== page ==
Boy Blue

Image copyright: Rochelle Wisoff-Fields

Image copyright: Rochelle Wisoff-Fields

He stood, as usual, behind one of the pillars, unseen, waiting for her to emerge for her usual early morning walk, silk parasol in a gloved hand.
It was their routine, part of their pattern of life – he would watch, she would walk. And after her walk, she would re-enter the hall, he would return to the village, to the forge.
This was the pattern that sustained him, that kept him alive despite the grind of his life, of his surroundings.
In the afternoons, suitably chaperoned, she would receive eligible young men in the drawing room.
Soon she would wed.

This for Rochelle Wisoff-Fields’ weekly 100 word challenge.

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47 Responses to Boy Blue

  1. Jessica says:

    What I really enjoy about this piece is that it’s from a guy’s point of view. I’m a huge fan of Regency era romances and it’s always the girl pining after the guy. I appreciate the other perspective.

  2. Ah, the heartbreak…so well captured.

  3. AnnIsikArts says:

    The social divide still exists, it’s just not this obvious anymore. Nice tale of unrequited love and discrimination. I like your props. 🙂

  4. Sarah Ann says:

    Wonderful how you portray the social stratification of the time (whatever era it is). It’s sad that these two cannot be together. I hope, for the blacksmith’s sake, his visits stop once she is wed.

  5. Nan Falkner says:

    Dear Patrick, Great story, and yes it’s sad – but so is parts of real-life. Excellent and he’ll be happy as can be soon. Nan 🙂

  6. Very well-written and bittersweet. Great job.

  7. Margaret says:

    How sad for Boy Blue. You’ve painted his predicament so movingly – I wonder if she knows.

  8. Maree Gallop says:

    A well written story. Your descriptions were great I could visualise the whole story. Bittersweet ending.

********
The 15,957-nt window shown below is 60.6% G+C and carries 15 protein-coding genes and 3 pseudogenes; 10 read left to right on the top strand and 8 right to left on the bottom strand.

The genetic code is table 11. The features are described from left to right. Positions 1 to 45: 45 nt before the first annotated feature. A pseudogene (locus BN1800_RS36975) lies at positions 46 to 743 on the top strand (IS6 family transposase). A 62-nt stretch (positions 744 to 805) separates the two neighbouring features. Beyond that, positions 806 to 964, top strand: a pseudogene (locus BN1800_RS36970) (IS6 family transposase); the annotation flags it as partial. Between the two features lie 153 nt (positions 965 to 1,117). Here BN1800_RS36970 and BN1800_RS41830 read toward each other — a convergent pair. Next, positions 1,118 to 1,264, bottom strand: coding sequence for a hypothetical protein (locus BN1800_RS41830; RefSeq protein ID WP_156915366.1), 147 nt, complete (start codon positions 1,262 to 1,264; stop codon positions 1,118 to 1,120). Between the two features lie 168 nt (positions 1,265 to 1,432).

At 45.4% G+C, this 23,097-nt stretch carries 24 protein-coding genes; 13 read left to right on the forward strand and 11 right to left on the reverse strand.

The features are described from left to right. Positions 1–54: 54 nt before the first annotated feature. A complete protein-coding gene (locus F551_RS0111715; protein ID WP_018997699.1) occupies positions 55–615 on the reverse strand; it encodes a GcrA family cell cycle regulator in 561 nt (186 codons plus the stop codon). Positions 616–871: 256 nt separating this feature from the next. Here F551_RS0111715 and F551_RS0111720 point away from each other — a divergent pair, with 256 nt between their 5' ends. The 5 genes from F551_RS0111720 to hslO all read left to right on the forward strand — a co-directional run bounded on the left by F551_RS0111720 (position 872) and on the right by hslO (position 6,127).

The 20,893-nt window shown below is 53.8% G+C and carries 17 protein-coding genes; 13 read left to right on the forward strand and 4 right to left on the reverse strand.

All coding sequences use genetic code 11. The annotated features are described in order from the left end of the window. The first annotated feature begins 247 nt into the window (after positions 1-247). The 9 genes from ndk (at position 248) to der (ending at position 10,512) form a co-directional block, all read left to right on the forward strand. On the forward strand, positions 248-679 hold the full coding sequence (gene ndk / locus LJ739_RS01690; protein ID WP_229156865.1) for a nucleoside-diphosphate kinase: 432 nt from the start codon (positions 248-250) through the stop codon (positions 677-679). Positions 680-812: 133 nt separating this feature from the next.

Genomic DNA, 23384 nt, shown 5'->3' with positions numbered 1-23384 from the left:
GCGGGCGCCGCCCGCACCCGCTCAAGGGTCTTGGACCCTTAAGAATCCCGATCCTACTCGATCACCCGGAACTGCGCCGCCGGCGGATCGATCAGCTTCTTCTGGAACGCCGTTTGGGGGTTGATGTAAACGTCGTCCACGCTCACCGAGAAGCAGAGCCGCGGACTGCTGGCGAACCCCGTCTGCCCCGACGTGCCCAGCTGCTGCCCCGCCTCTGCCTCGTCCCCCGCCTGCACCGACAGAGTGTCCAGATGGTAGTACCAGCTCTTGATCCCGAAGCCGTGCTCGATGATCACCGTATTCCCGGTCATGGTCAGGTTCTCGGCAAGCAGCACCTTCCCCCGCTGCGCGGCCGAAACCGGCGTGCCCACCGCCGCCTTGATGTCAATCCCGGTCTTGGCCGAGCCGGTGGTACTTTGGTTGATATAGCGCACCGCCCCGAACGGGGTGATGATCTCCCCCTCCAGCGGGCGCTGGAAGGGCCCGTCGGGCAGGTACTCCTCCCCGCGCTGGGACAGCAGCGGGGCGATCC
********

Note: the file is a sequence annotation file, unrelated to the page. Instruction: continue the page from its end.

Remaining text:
9. The story of my life! Not really – a very enjoyable read.

  10. storydivamg says:

    Dear Patrick,
    The hope and the romantic intrigue that carries us through the story ends with a sort of death knell. Skillfully told. Great title.

    All my best,
    Marie Gail

  11. Poor guy (literally and figuratively). She could have been so happy with him too, what a shame 😦

  12. latasun says:

    Its a sweet story. How much he is hurt everyday by seeing her welcome suitors. Sigh!

  13. Unrequited love is so sad.

  14. I agree…20 years time. Her children will leave the nest and she will find that her heart really rests with this man that has always loved her from a distance. They will get together, have a tryst and then … sorry, just having a little fun.

  15. helenmidgley says:

    I’m a sucker for historical romances. Shhh its a guilty pleasure, don’t tell anyone. Fab piece 🙂

  16. paulmclem says:

    Touching tale. Our man needs to reset his sights on someone who’ll have him for who he is, and what he is. If not he’ll be in for a lonely, sad life.

  17. Sandra says:

    Beautifully simplistic in both style and sentiment. Very well done.

  18. elmowrites says:

    I like how you portray this without a hint of bitterness. It’s bittersweet, but not through the narrator’s eyes, and that innocence shone through. Leaves me wondering if she knows he’s there…

  19. A beautiful little snap shot into the past.

  20. Sigh. So sweet and sad. Well done.

  21. Such longing in this story.. how sad to just be the observer, but those barriers of class is always there.

  22. Dear Patrick,

    How sad that he can only admire her from a distance. A bittersweet story. Well done.



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